Table of Contents
On this page:
- What this means
- Why this matters
- How you can evaluate your program and revise measures
- Tips for evaluating your program and revising measures
What this means
New risks to compliance emerge all the time. So you need a compliance program that can keep up. The only way to be sure your program is working effectively is to evaluate it regularly and, if necessary, revise your compliance measures.
You should ensure that the design of your compliance program addresses all of the principles in Build a credible and effective compliance program for your business. You should also ensure that your compliance program is fully implemented. Finally, you should check to make sure it actually works in practice.
A small reminder on what makes a compliance program credible and effective
Your compliance program needs to be credible and effective to truly help you.
To be credible, your program must at a minimum show your business’ genuine commitment to obeying the law and competing fairly.
To be effective, your program must inform all your people, and those acting for your organization, that compliance is important. It must inform them of their legal duties and your internal compliance measures. It should also give you the tools to prevent and detect misconduct.
Your program should be reasonably designed, implemented and enforced in the circumstances. This means that it addresses your organization’s risks within your resources and in light of your business activities.
Why this matters
Regular evaluation of the effectiveness of your compliance program can help you confirm whether the money and resources you spend on a compliance program have in fact mitigated the risks your organization faces.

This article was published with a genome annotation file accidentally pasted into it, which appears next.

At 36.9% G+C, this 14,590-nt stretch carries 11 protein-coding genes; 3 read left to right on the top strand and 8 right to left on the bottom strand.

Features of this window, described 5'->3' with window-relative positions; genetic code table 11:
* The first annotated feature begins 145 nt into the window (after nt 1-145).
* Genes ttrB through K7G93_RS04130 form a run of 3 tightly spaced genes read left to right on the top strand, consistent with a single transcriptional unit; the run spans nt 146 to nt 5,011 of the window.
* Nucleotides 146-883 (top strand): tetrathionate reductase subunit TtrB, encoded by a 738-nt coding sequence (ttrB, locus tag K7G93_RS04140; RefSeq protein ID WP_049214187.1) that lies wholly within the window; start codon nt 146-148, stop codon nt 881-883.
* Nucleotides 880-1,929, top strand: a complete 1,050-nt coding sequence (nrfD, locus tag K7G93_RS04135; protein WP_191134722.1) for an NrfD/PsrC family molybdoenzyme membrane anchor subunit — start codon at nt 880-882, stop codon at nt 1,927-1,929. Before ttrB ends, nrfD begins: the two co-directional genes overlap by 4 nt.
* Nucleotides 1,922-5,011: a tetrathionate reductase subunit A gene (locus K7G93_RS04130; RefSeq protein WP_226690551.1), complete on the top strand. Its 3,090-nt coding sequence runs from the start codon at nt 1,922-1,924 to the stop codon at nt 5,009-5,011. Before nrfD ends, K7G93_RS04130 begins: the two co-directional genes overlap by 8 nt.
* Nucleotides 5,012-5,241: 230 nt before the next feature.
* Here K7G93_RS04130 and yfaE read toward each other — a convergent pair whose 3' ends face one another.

Evaluation can help in checking whether:
- your compliance culture and governance are strong
- your risk assessment is up-to-date
- your policies, procedures and controls are adequate
- your training and communication need to be reviewed and refreshed
- your reporting mechanisms are robust
- your monitoring and audit systems are aligned to your operations
- your incentives and disciplinary measures actually encourage your people to do the right thing
The results of an evaluation should guide how you revise your compliance program to keep it effective and up-to-date.
Finding areas in your compliance program that need improvement and taking steps to revise them are not signs of failure. They are a normal part of any management review. It is not very credible to claim that you have never made a change because everything was always perfect.
If the Competition Bureau were to review your organization’s compliance program because of concerns about illegal activities, we would look at your evaluation and revision practices as part of our process to determine whether your program is credible and effective.
If you’re a small business...
Evaluating your program and updating compliance measures doesn’t have to be costly. Program evaluation can be carried out internally by your organization. Consider whether your industry or trade association can act as a forum to share compliance best practices.
How you can evaluate your program and revise measures
You should evaluate each element of your compliance program and the program’s overall effectiveness to assess whether your program actually works in practice.
For your compliance program to be credible and effective, you should evaluate:
- Evaluate the design of each part of your compliance program —cover all the principles of compliance discussed in Build a credible and effective compliance program for your business